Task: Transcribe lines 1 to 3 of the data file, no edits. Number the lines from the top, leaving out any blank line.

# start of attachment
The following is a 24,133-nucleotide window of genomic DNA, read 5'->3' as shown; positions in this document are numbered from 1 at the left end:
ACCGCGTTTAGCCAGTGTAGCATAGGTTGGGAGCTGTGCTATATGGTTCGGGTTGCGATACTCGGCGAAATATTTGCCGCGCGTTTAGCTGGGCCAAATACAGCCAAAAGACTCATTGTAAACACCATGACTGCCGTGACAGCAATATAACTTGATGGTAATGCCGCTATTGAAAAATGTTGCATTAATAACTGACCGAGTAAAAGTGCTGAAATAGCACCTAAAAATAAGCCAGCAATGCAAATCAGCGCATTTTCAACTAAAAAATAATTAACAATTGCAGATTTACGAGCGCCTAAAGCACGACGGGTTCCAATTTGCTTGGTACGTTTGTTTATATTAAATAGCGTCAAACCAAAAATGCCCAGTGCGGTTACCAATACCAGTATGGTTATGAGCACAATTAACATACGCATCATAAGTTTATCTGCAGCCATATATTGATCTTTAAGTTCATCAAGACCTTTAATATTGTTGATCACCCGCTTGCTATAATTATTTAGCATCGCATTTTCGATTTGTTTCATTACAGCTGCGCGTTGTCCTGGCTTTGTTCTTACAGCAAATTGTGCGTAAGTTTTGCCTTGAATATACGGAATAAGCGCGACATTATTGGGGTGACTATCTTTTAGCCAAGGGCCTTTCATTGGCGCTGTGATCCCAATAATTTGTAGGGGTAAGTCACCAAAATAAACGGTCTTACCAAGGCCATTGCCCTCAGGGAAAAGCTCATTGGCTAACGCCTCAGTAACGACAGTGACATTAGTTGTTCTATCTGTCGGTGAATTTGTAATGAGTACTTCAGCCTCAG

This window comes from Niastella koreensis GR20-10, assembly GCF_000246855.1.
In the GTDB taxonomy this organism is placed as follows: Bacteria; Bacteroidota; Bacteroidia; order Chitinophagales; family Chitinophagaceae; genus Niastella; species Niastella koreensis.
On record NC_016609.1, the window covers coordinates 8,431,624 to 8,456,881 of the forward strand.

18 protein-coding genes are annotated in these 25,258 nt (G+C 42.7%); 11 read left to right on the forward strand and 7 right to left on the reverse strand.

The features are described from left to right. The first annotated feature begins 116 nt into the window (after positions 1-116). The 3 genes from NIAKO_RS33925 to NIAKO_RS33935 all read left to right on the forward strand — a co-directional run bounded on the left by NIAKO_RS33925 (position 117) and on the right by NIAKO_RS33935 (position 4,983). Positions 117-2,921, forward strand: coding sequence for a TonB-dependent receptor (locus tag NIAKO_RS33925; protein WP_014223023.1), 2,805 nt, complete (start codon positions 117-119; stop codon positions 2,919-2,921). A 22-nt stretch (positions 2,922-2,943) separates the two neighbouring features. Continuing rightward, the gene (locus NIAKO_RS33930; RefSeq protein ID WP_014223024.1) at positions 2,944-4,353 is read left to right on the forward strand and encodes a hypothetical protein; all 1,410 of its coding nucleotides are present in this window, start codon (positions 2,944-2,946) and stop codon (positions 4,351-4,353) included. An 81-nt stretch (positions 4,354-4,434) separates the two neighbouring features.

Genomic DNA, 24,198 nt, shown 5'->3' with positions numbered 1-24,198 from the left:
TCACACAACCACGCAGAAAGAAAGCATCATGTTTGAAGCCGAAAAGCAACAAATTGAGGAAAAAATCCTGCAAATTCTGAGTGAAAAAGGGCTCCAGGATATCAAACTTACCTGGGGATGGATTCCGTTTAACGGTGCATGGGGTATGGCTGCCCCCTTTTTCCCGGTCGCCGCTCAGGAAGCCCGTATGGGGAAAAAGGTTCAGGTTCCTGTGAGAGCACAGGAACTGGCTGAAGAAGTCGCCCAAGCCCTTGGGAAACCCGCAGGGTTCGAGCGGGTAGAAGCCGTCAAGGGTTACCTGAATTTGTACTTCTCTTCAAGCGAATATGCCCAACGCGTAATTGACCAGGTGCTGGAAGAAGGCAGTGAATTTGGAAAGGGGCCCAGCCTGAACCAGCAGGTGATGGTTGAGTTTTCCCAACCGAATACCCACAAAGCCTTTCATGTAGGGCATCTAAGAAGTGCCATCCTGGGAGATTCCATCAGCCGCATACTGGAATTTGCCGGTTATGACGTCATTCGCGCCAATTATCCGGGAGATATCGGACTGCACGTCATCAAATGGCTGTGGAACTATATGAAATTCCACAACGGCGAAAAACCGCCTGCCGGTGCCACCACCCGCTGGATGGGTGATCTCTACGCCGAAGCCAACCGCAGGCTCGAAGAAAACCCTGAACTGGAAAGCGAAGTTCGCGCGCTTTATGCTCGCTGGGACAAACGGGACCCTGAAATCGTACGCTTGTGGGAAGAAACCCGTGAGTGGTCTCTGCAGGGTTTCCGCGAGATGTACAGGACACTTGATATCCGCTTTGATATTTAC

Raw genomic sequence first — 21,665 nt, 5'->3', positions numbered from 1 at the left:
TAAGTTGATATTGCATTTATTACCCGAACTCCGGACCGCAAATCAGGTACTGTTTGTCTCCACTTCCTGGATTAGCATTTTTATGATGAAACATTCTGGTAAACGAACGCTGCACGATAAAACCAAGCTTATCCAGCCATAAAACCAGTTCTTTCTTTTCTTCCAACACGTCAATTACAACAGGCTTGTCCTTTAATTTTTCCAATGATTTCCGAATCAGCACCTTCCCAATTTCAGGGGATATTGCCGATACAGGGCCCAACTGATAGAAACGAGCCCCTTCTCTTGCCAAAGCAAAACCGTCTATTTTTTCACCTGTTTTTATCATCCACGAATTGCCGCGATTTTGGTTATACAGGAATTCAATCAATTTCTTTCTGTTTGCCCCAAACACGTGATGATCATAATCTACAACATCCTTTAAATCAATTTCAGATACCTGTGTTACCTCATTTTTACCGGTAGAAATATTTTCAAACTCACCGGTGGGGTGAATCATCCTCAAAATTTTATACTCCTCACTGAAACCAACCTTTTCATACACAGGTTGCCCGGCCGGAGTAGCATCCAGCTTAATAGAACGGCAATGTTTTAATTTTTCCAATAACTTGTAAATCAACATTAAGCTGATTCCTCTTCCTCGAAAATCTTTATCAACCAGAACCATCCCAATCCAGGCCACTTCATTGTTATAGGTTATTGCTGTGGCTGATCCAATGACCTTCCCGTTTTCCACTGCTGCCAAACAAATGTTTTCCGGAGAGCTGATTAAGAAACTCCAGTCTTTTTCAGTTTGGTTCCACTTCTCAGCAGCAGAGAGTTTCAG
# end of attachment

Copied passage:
The following is a 24,133-nucleotide window of genomic DNA, read 5'->3' as shown; positions in this document are numbered from 1 at the left end:
ACCGCGTTTAGCCAGTGTAGCATAGGTTGGGAGCTGTGCTATATGGTTCGGGTTGCGATACTCGGCGAAATATTTGCCGCGCGTTTAGCTGGGCCAAATACAGCCAAAAGACTCATTGTAAACACCATGACTGCCGTGACAGCAATATAACTTGATGGTAATGCCGCTATTGAAAAATGTTGCATTAATAACTGACCGAGTAAAAGTGCTGAAATAGCACCTAAAAATAAGCCAGCAATGCAAATCAGCGCATTTTCAACTAAAAAATAATTAACAATTGCAGATTTACGAGCGCCTAAAGCACGACGGGTTCCAATTTGCTTGGTACGTTTGTTTATATTAAATAGCGTCAAACCAAAAATGCCCAGTGCGGTTACCAATACCAGTATGGTTATGAGCACAATTAACATACGCATCATAAGTTTATCTGCAGCCATATATTGATCTTTAAGTTCATCAAGACCTTTAATATTGTTGATCACCCGCTTGCTATAATTATTTAGCATCGCATTTTCGATTTGTTTCATTACAGCTGCGCGTTGTCCTGGCTTTGTTCTTACAGCAAATTGTGCGTAAGTTTTGCCTTGAATATACGGAATAAGCGCGACATTATTGGGGTGACTATCTTTTAGCCAAGGGCCTTTCATTGGCGCTGTGATCCCAATAATTTGTAGGGGTAAGTCACCAAAATAAACGGTCTTACCAAGGCCATTGCCCTCAGGGAAAAGCTCATTGGCTAACGCCTCAGTAACGACAGTGACATTAGTTGTTCTATCTGTCGGTGAATTTGTAATGAGTACTTCAGCCTCAG

This window comes from Niastella koreensis GR20-10, assembly GCF_000246855.1.